A family affair
This year’s bonuses leave many of their younger recipients anxious to spend like their predecessors. Some need a hand.
Kirk Rundhaug, an agent at Compass, recently sold an apartment on West 21st Street to a 30-year-old banker for $15 million. The buyer brought his mother to the showing.
“Parents are buying apartments for their kids, or the kids are making so much money the parents are trying to guide them,” he said.
Rundhaug has fielded particular interest in One Wall Street, Macklowe Properties’ 1.1-million-square-foot condo development just across New Street from the New York Stock Exchange. Newly liquid buyers include full-time residents and commuters, liberated from a five-day workweek who are seeking pieds-à-terre for the days they actually need to come into the office.
Older finance workers are using bonuses to keep the family close, but not cramped, in what Compass agent Brian Milton calls “grandparent compounds.” Milton has sold these hulking properties, some 10,000 to 15,000 square feet, across Westchester County and Greenwich, Connecticut.
Kobi Lahav, a broker at Living NY, is working with one first-time buyer with a $7 million budget. He’s been renting for years, but now, as a young, single man who suddenly has money to spare, he’s looking for a place he can grow into.
“He wants a show-off apartment,” Lahav said.
Just a few years ago, Lahav sold a Wall Street trader a $2 million apartment. Since then, the trader has had a kid and is thinking about another. Now that he has his bonus, he wants to upgrade to a loft worth between $5 million and $6 million, and is in no rush to sell the current place. He can always rent it, or stay in it and do extensive renovations on the new one.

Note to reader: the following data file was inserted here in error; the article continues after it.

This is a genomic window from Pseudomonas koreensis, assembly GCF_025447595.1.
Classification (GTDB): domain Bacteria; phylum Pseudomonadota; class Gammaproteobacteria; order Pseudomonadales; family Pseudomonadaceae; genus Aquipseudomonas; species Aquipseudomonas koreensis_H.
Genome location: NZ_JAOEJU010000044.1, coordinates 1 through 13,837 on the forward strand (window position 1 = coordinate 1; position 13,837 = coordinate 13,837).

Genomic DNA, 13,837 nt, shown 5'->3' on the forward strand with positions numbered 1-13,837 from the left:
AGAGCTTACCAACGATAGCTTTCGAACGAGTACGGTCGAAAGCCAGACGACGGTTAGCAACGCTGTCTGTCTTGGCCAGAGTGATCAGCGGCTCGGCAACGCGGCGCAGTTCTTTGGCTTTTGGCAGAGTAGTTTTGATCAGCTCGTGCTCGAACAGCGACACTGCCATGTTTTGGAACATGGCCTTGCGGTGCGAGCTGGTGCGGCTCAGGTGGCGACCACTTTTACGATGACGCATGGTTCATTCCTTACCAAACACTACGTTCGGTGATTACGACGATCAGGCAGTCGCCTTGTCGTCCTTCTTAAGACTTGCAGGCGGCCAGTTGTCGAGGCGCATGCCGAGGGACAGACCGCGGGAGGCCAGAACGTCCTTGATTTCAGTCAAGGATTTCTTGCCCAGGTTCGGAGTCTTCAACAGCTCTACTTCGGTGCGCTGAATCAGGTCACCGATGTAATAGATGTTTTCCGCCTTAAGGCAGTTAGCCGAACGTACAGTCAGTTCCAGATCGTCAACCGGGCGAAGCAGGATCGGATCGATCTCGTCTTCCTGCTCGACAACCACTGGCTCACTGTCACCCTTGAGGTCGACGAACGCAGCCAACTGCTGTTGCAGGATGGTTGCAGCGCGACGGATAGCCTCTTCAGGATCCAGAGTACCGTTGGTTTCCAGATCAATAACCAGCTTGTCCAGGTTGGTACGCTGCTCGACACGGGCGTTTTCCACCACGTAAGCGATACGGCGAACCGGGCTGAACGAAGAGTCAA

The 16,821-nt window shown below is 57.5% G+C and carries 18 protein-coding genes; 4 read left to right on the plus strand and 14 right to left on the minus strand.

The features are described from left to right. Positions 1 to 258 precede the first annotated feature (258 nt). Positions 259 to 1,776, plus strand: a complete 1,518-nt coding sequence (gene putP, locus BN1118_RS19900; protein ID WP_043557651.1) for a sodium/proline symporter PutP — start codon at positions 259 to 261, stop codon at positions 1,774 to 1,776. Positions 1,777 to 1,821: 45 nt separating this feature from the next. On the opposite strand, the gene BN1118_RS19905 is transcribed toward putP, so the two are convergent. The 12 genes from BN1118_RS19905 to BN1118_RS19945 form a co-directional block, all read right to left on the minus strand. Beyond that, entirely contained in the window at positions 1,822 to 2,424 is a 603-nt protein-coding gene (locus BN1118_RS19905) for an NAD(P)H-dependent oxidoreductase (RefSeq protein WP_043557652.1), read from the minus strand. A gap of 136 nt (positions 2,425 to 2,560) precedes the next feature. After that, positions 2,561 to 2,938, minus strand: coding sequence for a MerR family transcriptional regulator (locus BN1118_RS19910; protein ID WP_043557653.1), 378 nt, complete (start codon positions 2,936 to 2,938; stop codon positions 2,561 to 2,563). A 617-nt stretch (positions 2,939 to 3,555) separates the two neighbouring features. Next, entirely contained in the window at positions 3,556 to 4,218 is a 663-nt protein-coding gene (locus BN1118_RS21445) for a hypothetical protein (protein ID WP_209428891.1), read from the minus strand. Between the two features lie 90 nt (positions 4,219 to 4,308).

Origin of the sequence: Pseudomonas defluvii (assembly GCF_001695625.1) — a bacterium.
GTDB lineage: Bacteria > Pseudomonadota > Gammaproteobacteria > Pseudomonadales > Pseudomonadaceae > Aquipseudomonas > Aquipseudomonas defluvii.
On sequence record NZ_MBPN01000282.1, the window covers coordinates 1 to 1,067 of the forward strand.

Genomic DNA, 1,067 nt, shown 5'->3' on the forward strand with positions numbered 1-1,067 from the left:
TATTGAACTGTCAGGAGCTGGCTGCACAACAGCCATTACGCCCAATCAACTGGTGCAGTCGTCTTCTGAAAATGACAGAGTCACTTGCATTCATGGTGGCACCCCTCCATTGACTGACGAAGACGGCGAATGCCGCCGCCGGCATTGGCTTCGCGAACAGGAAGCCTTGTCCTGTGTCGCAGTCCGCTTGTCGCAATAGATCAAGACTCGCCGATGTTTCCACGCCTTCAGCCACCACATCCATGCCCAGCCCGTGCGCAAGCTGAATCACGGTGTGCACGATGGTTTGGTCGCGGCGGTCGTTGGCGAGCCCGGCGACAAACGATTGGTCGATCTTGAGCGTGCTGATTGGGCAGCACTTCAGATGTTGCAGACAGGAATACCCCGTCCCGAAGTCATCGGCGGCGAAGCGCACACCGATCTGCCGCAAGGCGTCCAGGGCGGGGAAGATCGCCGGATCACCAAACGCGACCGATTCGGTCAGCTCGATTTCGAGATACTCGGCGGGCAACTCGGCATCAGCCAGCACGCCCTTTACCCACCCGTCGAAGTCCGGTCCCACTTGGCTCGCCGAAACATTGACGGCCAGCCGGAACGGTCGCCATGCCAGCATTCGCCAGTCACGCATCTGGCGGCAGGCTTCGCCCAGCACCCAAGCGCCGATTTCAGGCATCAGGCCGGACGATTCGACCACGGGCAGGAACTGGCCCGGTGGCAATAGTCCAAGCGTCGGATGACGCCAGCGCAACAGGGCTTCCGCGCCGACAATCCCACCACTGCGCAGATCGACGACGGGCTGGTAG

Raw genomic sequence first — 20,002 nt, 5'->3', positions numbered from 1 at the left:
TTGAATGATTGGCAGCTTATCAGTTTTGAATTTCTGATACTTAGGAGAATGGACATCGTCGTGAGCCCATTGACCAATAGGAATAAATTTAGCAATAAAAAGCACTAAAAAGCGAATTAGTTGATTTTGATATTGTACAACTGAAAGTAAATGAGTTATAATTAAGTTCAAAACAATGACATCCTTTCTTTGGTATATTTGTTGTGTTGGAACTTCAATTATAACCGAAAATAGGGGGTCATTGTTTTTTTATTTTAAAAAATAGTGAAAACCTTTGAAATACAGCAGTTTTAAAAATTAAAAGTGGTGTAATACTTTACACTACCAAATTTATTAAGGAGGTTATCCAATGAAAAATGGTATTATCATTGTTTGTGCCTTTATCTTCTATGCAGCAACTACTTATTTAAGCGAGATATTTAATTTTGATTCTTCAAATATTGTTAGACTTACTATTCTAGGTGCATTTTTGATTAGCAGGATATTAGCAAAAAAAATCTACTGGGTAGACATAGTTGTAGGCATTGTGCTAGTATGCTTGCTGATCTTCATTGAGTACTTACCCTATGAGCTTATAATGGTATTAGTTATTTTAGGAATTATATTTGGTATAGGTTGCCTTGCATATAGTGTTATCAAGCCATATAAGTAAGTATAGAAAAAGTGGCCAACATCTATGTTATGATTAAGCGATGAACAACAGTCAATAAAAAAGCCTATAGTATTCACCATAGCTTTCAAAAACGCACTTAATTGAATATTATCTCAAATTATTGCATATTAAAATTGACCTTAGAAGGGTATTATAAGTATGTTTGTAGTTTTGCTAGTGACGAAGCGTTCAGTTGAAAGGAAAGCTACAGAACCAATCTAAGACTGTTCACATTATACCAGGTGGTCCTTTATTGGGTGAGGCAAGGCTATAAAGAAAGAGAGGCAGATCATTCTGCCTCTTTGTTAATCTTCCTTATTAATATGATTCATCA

Buyers’ mentality toward homebuying mirrors their approach to trading securities at work. “You don’t want to buy Amazon when it’s 30 percent up,” Lahav said. “You want to buy it when it’s 20 percent down.”
That mentality has led some Wall Streeters to buy in neighborhoods that previous bank bigwigs would never have stepped a Gucci loafer in. “They’re not just jumping into Soho or the West Village,” says Lahav, who recalled a buyer telling him, “I heard there’s some value in Brooklyn.”
The city’s seven priciest neighborhoods to buy a home are in Manhattan, according to data from PropertyShark. Brooklyn locales grabbed two of the top 10 spots as prices in Dumbo and Red Hook jumped by about 20 percent last year.
The frenzy has even stretched up to Litchfield County, Connecticut, where Compass broker Rich Distel has noticed an increase in finance workers looking to buy.
He estimates that four-fifths of his buyers are New Yorkers seeking second homes, and says the heightened demand has spread inventory wafer-thin. He just listed a four-bedroom colonial homestead in Roxbury, Connecticut, for $5.7 million. The property, made of antique woods and local granite, sits on 450 acres of nature preserve. It’s the type of oasis from the city that Wall Streeters have long sought in the Hamptons and Aspen, but it’s a more reasonable schlep from the city.
“Normally we wouldn’t see too much activity this time of year, but we are showing it regularly and I don’t expect it to be around for long,” Distel said.
Buyers from the financial services industry have also flocked to South Florida, spending millions of dollars on homes and intensifying competition as part of a bigger group of out-of-state buyers. Say what you want about working from home, though: Wall Street isn’t moving anywhere.
“Despite the refugees to Florida, all the people screaming about the taxes, complaining about homelessness,” Olshan said. “Get over it — it’s the greatest city in the world. If you evacuate, there’ll be two people behind you wanting your spot.”
Katherine Kallergis contributed reporting.